Now I am well aware that applying logic to a narrative based on the conceit that dinosaurs have been brought back to life through various genetic experimentation and that people still want to fiddle around with that technology even though every application of it has thus far ended disastrously is at best a foolhardy endeavor indeed. And yet, even if one manages to cut “Fallen Kingdom” an enormous amount of slack in this regard, you are still left with a screenplay so inane, even by modern tentpole standards, that it feels as if co-writers Derek Connolly and Colin Trevorrow, having suffered the slings and arrows of criticism for their work on “Jurassic World,” decided to deliberately try to come up with something even more nonsensical this time around. For example, it seems highly unlikely that there would be any sort of human outcry pushing for the rescue of dinosaurs that have already killed many people and caused zillions in property damage and even if there were, since the technology is already out there, those interested in having dinosaurs around could just make them for themselves. As for the shocking real reason why the dinosaurs have been rescued, it is so laughably cumbersome and implausible that it may be the only halfway believable element on display.
Having ludicrous plots and characters who act like idiots (hey—maybe wait a minute after hitting the deadliest dinosaur alive with a tranquilizer before indulging your fetish of removing a tooth from each one you catch, just to be sure) is bad enough under most circumstances but it is especially deadly here since the fun of a film like this is to set up a system that cannot possibly and then observe as it all goes higgledy-piggledy. If the whole thing is nonsense from the get-go, watching it all fall apart inspires little more than a shrug. (Don’t even get me started on the nonsensical subplot involving the granddaughter.)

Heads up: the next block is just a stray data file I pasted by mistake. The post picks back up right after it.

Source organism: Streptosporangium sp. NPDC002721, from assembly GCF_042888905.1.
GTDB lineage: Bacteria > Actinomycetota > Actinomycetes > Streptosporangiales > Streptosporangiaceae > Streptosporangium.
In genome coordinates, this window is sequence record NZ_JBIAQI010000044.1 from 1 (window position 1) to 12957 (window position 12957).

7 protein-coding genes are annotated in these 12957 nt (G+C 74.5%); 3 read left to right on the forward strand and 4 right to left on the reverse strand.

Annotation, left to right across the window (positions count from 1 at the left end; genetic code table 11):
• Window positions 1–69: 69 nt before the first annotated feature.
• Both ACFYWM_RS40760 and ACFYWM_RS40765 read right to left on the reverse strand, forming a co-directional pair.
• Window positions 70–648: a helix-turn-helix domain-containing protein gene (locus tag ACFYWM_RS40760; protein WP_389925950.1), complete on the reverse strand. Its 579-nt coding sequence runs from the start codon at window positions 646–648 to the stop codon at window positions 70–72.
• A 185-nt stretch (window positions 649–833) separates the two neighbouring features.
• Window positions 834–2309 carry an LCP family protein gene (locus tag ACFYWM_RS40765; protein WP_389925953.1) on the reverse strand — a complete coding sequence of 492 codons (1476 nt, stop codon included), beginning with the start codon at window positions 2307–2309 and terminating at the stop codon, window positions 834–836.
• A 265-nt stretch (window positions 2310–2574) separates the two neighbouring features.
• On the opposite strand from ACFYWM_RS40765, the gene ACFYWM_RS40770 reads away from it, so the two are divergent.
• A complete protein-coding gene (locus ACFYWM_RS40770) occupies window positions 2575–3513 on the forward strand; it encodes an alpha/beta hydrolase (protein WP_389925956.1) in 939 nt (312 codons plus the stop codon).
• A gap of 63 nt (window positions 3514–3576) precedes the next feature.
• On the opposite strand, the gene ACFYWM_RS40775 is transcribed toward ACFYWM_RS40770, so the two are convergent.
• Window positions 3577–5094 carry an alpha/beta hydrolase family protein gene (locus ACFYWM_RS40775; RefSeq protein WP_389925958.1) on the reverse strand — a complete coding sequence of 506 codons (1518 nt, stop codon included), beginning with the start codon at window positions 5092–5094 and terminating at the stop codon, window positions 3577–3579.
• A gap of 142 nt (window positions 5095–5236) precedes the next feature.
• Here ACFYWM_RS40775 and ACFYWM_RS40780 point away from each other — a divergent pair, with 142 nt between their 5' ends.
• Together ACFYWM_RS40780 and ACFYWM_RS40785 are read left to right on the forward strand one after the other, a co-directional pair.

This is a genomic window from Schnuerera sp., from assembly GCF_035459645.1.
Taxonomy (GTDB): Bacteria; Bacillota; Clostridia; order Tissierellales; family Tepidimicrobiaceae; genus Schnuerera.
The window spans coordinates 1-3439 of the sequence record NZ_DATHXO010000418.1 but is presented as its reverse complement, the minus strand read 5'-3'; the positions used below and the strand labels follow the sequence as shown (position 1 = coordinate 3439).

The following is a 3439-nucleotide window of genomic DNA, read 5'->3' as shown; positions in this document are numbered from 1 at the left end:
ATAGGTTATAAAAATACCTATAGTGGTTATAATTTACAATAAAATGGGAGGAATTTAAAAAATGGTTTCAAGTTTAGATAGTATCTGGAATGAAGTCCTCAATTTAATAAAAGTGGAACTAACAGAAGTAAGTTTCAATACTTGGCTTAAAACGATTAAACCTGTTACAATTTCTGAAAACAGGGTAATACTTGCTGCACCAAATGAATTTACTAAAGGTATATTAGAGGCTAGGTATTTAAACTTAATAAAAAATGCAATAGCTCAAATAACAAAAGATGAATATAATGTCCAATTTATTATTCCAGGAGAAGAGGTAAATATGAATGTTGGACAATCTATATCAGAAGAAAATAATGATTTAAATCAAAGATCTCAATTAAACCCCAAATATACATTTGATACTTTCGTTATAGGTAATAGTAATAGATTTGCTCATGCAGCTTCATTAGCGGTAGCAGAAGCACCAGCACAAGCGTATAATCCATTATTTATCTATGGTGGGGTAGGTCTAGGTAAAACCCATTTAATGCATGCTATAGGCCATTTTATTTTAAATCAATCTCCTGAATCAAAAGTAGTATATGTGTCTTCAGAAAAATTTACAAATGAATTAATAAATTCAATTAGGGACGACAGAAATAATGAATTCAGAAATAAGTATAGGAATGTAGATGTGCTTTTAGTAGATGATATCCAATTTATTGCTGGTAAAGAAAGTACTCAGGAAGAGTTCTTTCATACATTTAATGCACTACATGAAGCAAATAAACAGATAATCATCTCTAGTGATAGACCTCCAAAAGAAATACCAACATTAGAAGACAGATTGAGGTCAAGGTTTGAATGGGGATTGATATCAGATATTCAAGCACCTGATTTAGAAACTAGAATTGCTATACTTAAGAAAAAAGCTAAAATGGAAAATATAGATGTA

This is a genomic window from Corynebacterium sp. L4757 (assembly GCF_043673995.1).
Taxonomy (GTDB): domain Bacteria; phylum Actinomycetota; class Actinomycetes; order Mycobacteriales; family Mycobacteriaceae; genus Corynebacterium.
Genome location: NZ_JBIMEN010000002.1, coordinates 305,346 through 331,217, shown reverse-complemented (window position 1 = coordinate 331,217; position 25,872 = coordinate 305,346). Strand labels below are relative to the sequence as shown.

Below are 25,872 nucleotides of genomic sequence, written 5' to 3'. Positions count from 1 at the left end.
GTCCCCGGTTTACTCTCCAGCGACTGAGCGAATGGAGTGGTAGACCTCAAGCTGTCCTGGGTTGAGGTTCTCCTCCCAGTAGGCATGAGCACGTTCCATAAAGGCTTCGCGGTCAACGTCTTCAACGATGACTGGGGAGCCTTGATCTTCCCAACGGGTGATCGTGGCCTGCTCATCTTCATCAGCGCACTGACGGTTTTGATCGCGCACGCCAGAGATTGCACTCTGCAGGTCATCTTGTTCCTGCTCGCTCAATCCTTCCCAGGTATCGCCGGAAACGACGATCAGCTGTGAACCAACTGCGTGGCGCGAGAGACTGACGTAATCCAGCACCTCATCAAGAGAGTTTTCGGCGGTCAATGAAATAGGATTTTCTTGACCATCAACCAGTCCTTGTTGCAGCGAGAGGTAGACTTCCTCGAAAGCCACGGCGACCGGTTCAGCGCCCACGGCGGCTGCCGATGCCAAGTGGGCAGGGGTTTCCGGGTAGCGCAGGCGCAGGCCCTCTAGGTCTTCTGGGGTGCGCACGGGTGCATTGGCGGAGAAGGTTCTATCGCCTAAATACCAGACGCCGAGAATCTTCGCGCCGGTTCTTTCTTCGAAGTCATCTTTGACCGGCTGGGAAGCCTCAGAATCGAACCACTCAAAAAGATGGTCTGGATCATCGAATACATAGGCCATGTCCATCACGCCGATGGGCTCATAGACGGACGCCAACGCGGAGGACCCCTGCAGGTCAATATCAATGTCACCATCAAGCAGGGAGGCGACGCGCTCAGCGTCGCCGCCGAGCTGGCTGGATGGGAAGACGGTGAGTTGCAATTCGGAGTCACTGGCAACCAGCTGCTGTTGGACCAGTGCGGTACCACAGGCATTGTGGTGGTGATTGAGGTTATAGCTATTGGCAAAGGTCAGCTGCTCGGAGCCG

Aside from the aforementioned opening scenes, the only thing that keeps “Fallen Kingdom” from fully falling apart to the same extent that “Jurassic World” did is the sheer craftsmanship demonstrated by director J.A. Bayona, whose previous efforts have included such infinitely better works as “The Orphanage” (2007), “The Impossible” (2012) and “A Monster Calls” (2016). Other than the novelty of trying to shoot a series of dinosaur attacks in the film’s unusual second half setting, I cannot quite understand what it was about this project that drew him in (aside from the chance to work on a film guaranteed to make more in its opening weekend than all of his previous films combined, of course). That said, he has far greater flair as a visual stylist in his most offhand moments than Colin Trevorrow could ever hope to muster and he does manage to demonstrate that here. The action and attack sequences may be stupid as can be but they have been executed with far more skill than they deserve and he even manages to occasionally muster up a genuinely inspired image here and there. However, even in its best moments, you are always depressingly aware that this is clearly a paycheck job and that he is clearly just going through the motions. (My guess is that he is also responsible for the unexpected presence his “The Orphanage” co-star Geraldine Chaplin as the girl’s nanny.)